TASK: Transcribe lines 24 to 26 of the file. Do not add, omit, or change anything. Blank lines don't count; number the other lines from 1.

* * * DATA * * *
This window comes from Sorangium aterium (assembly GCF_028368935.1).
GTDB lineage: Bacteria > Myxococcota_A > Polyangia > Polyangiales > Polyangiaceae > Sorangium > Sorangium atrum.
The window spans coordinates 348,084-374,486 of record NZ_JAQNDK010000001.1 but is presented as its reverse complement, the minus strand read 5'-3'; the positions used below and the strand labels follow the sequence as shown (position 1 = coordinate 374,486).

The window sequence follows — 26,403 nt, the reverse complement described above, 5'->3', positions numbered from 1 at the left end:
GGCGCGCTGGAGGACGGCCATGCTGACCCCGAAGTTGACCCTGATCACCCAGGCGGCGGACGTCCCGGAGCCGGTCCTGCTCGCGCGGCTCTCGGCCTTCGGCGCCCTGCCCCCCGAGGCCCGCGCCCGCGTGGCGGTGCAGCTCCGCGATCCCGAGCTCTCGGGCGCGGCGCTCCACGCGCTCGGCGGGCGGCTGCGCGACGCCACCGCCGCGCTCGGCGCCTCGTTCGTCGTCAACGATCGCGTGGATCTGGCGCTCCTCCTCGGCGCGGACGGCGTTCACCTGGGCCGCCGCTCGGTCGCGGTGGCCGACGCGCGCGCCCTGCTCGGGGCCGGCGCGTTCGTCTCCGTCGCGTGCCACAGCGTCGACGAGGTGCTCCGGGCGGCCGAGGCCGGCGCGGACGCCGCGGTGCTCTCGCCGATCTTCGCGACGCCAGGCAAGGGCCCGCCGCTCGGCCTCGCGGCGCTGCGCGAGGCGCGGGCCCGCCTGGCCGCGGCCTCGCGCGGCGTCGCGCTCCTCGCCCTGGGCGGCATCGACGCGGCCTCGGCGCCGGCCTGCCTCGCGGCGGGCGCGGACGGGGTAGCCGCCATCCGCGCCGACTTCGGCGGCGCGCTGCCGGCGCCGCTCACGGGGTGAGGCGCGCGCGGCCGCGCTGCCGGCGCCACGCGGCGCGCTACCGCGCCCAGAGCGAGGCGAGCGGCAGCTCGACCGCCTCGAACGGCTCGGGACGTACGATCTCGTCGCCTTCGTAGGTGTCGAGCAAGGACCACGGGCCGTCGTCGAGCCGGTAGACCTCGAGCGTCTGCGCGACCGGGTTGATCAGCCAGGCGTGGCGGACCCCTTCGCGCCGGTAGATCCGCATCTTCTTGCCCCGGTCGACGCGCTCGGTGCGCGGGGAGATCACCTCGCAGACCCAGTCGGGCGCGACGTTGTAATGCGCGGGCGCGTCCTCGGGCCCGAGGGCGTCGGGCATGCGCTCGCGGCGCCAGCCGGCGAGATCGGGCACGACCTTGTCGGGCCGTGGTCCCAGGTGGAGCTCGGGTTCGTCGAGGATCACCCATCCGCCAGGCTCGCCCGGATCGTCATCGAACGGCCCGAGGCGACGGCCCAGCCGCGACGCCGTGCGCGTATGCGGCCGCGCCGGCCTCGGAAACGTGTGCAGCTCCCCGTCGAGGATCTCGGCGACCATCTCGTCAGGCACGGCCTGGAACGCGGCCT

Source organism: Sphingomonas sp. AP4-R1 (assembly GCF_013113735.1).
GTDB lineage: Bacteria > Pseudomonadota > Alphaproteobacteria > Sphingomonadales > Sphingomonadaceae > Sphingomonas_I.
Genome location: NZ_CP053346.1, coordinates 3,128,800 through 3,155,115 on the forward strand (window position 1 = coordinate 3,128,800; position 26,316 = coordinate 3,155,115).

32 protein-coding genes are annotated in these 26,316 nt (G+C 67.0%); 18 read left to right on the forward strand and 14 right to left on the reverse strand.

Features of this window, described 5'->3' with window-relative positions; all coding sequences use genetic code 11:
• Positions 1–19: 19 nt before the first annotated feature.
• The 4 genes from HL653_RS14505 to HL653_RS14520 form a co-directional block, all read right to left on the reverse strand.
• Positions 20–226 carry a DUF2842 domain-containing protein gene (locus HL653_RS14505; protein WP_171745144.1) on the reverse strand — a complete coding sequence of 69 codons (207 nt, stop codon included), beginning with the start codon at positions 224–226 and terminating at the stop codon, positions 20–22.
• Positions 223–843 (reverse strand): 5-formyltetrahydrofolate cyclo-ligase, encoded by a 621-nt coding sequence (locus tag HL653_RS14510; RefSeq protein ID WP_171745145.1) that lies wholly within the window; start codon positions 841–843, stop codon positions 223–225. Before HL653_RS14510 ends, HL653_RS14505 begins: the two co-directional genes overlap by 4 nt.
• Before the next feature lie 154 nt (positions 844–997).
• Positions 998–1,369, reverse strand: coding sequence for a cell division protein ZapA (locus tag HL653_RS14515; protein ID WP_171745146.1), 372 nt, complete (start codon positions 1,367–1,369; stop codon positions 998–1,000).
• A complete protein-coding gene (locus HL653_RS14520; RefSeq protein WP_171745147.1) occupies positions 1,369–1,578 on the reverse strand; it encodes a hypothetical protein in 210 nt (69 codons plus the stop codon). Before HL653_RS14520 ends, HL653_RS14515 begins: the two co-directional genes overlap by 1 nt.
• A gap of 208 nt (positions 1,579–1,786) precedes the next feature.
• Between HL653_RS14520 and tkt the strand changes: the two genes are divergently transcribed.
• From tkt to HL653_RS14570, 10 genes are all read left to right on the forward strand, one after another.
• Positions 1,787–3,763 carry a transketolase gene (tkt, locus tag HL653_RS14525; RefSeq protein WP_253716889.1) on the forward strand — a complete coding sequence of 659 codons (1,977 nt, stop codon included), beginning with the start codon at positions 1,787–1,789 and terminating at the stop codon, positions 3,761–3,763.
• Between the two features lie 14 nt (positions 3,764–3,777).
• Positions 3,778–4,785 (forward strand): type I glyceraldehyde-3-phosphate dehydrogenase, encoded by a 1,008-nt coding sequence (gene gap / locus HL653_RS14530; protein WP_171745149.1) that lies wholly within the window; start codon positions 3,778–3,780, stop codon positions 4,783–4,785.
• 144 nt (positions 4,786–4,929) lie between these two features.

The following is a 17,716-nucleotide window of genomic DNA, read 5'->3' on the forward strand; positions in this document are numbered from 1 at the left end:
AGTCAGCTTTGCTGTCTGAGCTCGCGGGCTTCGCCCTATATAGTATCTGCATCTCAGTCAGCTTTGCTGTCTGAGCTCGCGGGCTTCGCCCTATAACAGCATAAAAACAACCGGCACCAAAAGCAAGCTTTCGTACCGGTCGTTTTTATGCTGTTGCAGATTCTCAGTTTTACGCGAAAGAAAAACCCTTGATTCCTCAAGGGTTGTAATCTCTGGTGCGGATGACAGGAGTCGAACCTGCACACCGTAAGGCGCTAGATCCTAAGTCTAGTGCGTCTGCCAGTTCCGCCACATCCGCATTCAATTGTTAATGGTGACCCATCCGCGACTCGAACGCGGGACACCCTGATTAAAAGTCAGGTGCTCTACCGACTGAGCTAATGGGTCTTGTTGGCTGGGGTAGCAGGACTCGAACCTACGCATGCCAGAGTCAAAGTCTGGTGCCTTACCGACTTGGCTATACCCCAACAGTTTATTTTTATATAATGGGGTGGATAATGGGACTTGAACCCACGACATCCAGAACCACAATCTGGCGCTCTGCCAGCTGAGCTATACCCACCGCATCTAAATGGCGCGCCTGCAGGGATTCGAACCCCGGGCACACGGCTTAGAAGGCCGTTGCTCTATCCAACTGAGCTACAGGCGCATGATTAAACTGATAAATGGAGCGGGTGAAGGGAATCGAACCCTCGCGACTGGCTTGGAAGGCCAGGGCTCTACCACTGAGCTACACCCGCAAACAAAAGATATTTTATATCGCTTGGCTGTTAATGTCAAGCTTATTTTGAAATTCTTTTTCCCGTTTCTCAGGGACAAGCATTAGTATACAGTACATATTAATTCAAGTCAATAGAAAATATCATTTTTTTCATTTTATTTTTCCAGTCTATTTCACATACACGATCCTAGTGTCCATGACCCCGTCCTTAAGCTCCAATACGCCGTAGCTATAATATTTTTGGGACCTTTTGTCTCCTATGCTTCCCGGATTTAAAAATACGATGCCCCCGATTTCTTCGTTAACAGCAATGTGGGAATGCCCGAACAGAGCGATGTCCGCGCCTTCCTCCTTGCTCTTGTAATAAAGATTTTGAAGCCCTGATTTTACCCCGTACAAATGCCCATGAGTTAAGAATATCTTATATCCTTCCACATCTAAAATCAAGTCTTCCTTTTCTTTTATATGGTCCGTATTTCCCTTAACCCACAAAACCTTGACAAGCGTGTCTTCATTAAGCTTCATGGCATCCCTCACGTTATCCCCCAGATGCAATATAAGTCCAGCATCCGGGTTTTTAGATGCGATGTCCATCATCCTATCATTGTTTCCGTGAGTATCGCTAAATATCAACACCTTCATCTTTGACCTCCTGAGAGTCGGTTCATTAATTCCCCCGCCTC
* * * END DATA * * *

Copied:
• 144 nt (positions 4,786–4,929) lie between these two features.

The following is a 17,716-nucleotide window of genomic DNA, read 5'->3' on the forward strand; positions in this document are numbered from 1 at the left end:
AGTCAGCTTTGCTGTCTGAGCTCGCGGGCTTCGCCCTATATAGTATCTGCATCTCAGTCAGCTTTGCTGTCTGAGCTCGCGGGCTTCGCCCTATAACAGCATAAAAACAACCGGCACCAAAAGCAAGCTTTCGTACCGGTCGTTTTTATGCTGTTGCAGATTCTCAGTTTTACGCGAAAGAAAAACCCTTGATTCCTCAAGGGTTGTAATCTCTGGTGCGGATGACAGGAGTCGAACCTGCACACCGTAAGGCGCTAGATCCTAAGTCTAGTGCGTCTGCCAGTTCCGCCACATCCGCATTCAATTGTTAATGGTGACCCATCCGCGACTCGAACGCGGGACACCCTGATTAAAAGTCAGGTGCTCTACCGACTGAGCTAATGGGTCTTGTTGGCTGGGGTAGCAGGACTCGAACCTACGCATGCCAGAGTCAAAGTCTGGTGCCTTACCGACTTGGCTATACCCCAACAGTTTATTTTTATATAATGGGGTGGATAATGGGACTTGAACCCACGACATCCAGAACCACAATCTGGCGCTCTGCCAGCTGAGCTATACCCACCGCATCTAAATGGCGCGCCTGCAGGGATTCGAACCCCGGGCACACGGCTTAGAAGGCCGTTGCTCTATCCAACTGAGCTACAGGCGCATGATTAAACTGATAAATGGAGCGGGTGAAGGGAATCGAACCCTCGCGACTGGCTTGGAAGGCCAGGGCTCTACCACTGAGCTACACCCGCAAACAAAAGATATTTTATATCGCTTGGCTGTTAATGTCAAGCTTATTTTGAAATTCTTTTTCCCGTTTCTCAGGGACAAGCATTAGTATACAGTACATATTAATTCAAGTCAATAGAAAATATCATTTTTTTCATTTTATTTTTCCAGTCTATTTCACATACACGATCCTAGTGTCCATGACCCCGTCCTTAAGCTCCAATACGCCGTAGCTATAATATTTTTGGGACCTTTTGTCTCCTATGCTTCCCGGATTTAAAAATACGATGCCCCCGATTTCTTCGTTAACAGCAATGTGGGAATGCCCGAACAGAGCGATGTCCGCGCCTTCCTCCTTGCTCTTGTAATAAAGATTTTGAAGCCCTGATTTTACCCCGTACAAATGCCCATGAGTTAAGAATATCTTATATCCTTCCACATCTAAAATCAAGTCTTCCTTTTCTTTTATATGGTCCGTATTTCCCTTAACCCACAAAACCTTGACAAGCGTGTCTTCATTAAGCTTCATGGCATCCCTCACGTTATCCCCCAGATGCAATATAAGTCCAGCATCCGGGTTTTTAGATGCGATGTCCATCATCCTATCATTGTTTCCGTGAGTATCGCTAAATATCAACACCTTCATCTTTGACCTCCTGAGAGTCGGTTCATTAATTCCCCCGCCTC